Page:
Due to previous kind of browser behavior, whenever the browser gets across a script tag, it just stops everything, loads the script tag, and then continues, because of things like document.write.

This day and age, no one should be using document.write.

Just add defer on the script tag, it'll mean it'll load asynchronously.

So it'll-- it'll block before the page load and execute before the page load.

But it won't block any other resources loading.

So this is key.

And so if you're-- if you're preloading data and so you want this data to be available on the initial page load, then you're going to have to put that data inside of a separate JavaScript.

Like I say, you don't want to be doing any SQL requests or SQL queries on the initial page.

So you need to put it in the setup.js file.

This is a little pattern I use.

Um, so you will require this on your index.html page.

And setup.js is not

actually JS script.

It's actually-- this is a bit of Sinatra.

It's actually an action in your web app.

And it'll basically put-- do the SQL queries that it needs to do.

It'll populate that JavaScript.

It'll return that JavaScript, the JavaScript executed on the client.

But the key thing here is this is not on the initial page.

This is not on the initial request.

So this is not slowing down the initial request.

Because you want the browser to be able to say, OK, now we have all the resources.

We can go and fetch all the assets we need.

setup.js is one of those.

So, Steve kind of covered this earlier.

But there's a bunch of meta tags you can use to prefetch stuff.

And so DNS prefetch we're going to do and DNS resolution.

Prefetch will actually go and fetch the page and its assets.

Prerender will actually prerender the page.

And you can actually do this programmatically.

You can just append it to your body like this.

And Chrome will go ahead and prerender it.

For example, in Monocle, which is, like, a sort of social news site, when someone is hovering over a link for more than a few seconds, I go ahead and prerender that page.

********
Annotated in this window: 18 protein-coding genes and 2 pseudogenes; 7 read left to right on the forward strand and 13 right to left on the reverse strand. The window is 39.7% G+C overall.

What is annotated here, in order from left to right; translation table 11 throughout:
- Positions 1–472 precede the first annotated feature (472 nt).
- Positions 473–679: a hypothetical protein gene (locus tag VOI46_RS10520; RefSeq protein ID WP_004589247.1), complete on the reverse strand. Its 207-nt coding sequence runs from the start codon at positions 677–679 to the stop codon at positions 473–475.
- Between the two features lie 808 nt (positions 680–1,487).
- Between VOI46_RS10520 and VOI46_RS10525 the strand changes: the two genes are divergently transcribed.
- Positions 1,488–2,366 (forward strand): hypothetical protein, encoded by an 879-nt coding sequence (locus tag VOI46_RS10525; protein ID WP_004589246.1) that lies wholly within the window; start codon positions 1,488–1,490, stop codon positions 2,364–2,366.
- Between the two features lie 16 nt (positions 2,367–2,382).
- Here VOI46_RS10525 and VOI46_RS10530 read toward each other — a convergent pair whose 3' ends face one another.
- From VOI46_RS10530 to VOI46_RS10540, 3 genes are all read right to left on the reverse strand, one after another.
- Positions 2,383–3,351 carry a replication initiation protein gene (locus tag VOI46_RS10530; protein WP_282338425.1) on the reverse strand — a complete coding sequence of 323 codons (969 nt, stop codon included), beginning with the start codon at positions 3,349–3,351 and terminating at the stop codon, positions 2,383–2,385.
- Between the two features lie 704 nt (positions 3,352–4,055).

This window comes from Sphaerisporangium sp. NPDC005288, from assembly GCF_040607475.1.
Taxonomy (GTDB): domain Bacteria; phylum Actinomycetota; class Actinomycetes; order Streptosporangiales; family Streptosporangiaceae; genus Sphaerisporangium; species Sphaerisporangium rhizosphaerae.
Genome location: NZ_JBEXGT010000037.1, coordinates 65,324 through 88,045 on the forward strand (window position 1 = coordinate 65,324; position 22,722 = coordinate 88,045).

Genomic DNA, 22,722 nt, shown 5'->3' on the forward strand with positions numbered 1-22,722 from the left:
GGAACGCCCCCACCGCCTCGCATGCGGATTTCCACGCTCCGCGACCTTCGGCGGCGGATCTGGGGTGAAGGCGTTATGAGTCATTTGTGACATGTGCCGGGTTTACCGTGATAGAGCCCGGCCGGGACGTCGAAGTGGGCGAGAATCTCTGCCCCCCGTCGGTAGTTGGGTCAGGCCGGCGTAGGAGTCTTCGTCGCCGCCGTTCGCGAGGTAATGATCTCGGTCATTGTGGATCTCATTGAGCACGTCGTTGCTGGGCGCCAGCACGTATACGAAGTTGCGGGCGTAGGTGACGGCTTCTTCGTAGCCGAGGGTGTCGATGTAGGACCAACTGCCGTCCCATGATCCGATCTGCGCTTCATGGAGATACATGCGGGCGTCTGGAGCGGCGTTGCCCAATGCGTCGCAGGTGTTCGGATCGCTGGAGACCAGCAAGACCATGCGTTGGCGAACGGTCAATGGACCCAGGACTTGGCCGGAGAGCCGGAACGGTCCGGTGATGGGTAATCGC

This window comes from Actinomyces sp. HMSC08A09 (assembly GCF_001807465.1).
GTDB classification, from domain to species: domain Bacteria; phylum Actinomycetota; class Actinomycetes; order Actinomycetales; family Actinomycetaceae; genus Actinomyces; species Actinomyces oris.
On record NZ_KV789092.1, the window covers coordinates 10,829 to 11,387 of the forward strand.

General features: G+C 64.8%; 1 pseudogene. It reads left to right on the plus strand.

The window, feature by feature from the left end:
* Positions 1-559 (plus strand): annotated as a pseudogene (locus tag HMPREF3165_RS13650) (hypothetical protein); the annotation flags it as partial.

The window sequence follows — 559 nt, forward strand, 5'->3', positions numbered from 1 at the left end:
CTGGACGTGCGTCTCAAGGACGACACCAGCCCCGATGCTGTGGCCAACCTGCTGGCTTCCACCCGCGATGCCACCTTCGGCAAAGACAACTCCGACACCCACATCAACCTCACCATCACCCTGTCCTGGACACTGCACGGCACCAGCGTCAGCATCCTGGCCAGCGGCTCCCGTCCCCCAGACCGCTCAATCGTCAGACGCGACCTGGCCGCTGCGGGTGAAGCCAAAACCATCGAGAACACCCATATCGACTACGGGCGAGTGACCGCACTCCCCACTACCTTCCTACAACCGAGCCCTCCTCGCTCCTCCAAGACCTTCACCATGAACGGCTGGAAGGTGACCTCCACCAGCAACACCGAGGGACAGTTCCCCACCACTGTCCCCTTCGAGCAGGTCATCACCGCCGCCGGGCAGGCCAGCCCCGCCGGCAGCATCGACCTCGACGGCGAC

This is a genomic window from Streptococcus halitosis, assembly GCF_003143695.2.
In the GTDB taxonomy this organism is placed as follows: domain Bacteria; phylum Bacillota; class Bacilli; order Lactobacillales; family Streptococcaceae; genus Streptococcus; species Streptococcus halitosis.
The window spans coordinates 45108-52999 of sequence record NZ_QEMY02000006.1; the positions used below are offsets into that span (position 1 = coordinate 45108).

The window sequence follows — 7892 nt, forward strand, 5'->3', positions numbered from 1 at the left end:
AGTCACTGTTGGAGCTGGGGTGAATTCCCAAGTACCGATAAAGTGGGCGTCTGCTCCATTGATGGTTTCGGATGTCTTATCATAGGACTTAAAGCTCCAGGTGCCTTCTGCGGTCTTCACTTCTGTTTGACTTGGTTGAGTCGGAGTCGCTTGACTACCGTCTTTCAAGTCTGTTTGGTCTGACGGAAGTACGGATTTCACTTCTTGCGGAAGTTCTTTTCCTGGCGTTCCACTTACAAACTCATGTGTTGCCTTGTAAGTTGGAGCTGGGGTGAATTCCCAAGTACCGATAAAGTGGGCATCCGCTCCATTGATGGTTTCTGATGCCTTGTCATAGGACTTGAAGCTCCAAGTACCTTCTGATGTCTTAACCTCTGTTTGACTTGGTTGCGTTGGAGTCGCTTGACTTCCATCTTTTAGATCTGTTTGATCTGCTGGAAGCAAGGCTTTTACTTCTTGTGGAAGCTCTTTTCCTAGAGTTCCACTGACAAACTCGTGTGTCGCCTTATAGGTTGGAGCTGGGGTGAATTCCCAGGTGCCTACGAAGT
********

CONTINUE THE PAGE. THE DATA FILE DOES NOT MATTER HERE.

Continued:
That means that whenever they click on that link, that page will be loaded in instantly.

And you can actually see pages being preloaded inside, uh, Google-- Google Chrome's Task Manager.

This is basically the only way you can see if a page is actually being preloaded.

But it's worth noting you can only prerender one page at a time.

And if you try and prerender another page, then it'll-- it'll replace this page.

So now, we've talked a lot about network.

I want to talk about rendering.

And rendering is often unoptimized and is often less talked about.

But it's basically the other bottleneck to your initial page request.

And you can't really talk about rendering without talking about reflows.

So a reflowing and a web browser are first the process where the rendering engine calculates positions and geometries of the various elements in the document.

So in other words, it figures out how elements should be displayed before the paint.

And some browsers call this reflow.

Some browsers call this a redraw.

It's just-- it's just terminology.

And this is an example of Ge-- Gecko rendering the


It's calculating the layout and positions of all the elements.

So you can see all those elements being calculated.

And then notice, everything is being recalculated again.

At about 16 seconds through that video, um, something happened which invalidates the layout.

It means-- it means it had to recalculate the whole thing.

And this is the kind of thing we want to avoid.

This is the kind of reflow optimizations we want to be making.

So what really triggers a reflow? Well, a lot of things do.

Basically, interacting with the DOM does, adding, removing, showing, hiding DOM elements, scrolling, resizing, adding classes.

In fact, all these properties here trigger reflows.

And basically, you want to access these properties sparingly.

Because they're all going to be very expensive.

So reflows are often expensive.

But you can reduce their impact.

And the three places where you really notice reflows is the first page load, animation loops, and, uh, scrolling.